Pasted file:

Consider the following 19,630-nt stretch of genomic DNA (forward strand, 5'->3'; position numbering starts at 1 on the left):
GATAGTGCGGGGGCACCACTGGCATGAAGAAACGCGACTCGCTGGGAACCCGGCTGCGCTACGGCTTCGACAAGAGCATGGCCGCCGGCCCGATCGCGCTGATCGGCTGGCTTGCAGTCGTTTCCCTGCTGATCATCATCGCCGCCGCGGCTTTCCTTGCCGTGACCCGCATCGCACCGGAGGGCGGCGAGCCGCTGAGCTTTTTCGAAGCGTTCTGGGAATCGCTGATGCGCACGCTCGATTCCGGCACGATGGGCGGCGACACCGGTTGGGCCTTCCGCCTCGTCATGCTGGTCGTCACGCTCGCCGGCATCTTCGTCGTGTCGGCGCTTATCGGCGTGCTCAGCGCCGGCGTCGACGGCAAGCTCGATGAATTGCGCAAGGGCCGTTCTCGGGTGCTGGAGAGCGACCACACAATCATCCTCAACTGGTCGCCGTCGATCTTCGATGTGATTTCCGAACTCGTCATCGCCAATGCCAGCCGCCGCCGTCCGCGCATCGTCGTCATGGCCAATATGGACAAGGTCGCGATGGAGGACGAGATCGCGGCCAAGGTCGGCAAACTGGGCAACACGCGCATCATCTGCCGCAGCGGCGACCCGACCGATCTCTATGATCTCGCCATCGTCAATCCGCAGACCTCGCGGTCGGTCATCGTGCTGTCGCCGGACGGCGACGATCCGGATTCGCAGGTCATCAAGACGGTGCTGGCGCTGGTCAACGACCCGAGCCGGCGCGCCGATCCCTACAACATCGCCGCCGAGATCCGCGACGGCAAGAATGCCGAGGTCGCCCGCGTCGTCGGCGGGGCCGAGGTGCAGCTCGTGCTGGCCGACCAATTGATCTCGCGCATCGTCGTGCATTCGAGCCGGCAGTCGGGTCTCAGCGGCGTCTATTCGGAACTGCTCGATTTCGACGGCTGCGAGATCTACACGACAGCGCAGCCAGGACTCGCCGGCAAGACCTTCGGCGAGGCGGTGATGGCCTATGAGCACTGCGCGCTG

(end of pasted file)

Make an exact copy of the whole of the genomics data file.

Consider the following 19,630-nt stretch of genomic DNA (forward strand, 5'->3'; position numbering starts at 1 on the left):
GATAGTGCGGGGGCACCACTGGCATGAAGAAACGCGACTCGCTGGGAACCCGGCTGCGCTACGGCTTCGACAAGAGCATGGCCGCCGGCCCGATCGCGCTGATCGGCTGGCTTGCAGTCGTTTCCCTGCTGATCATCATCGCCGCCGCGGCTTTCCTTGCCGTGACCCGCATCGCACCGGAGGGCGGCGAGCCGCTGAGCTTTTTCGAAGCGTTCTGGGAATCGCTGATGCGCACGCTCGATTCCGGCACGATGGGCGGCGACACCGGTTGGGCCTTCCGCCTCGTCATGCTGGTCGTCACGCTCGCCGGCATCTTCGTCGTGTCGGCGCTTATCGGCGTGCTCAGCGCCGGCGTCGACGGCAAGCTCGATGAATTGCGCAAGGGCCGTTCTCGGGTGCTGGAGAGCGACCACACAATCATCCTCAACTGGTCGCCGTCGATCTTCGATGTGATTTCCGAACTCGTCATCGCCAATGCCAGCCGCCGCCGTCCGCGCATCGTCGTCATGGCCAATATGGACAAGGTCGCGATGGAGGACGAGATCGCGGCCAAGGTCGGCAAACTGGGCAACACGCGCATCATCTGCCGCAGCGGCGACCCGACCGATCTCTATGATCTCGCCATCGTCAATCCGCAGACCTCGCGGTCGGTCATCGTGCTGTCGCCGGACGGCGACGATCCGGATTCGCAGGTCATCAAGACGGTGCTGGCGCTGGTCAACGACCCGAGCCGGCGCGCCGATCCCTACAACATCGCCGCCGAGATCCGCGACGGCAAGAATGCCGAGGTCGCCCGCGTCGTCGGCGGGGCCGAGGTGCAGCTCGTGCTGGCCGACCAATTGATCTCGCGCATCGTCGTGCATTCGAGCCGGCAGTCGGGTCTCAGCGGCGTCTATTCGGAACTGCTCGATTTCGACGGCTGCGAGATCTACACGACAGCGCAGCCAGGACTCGCCGGCAAGACCTTCGGCGAGGCGGTGATGGCCTATGAGCACTGCGCGCTG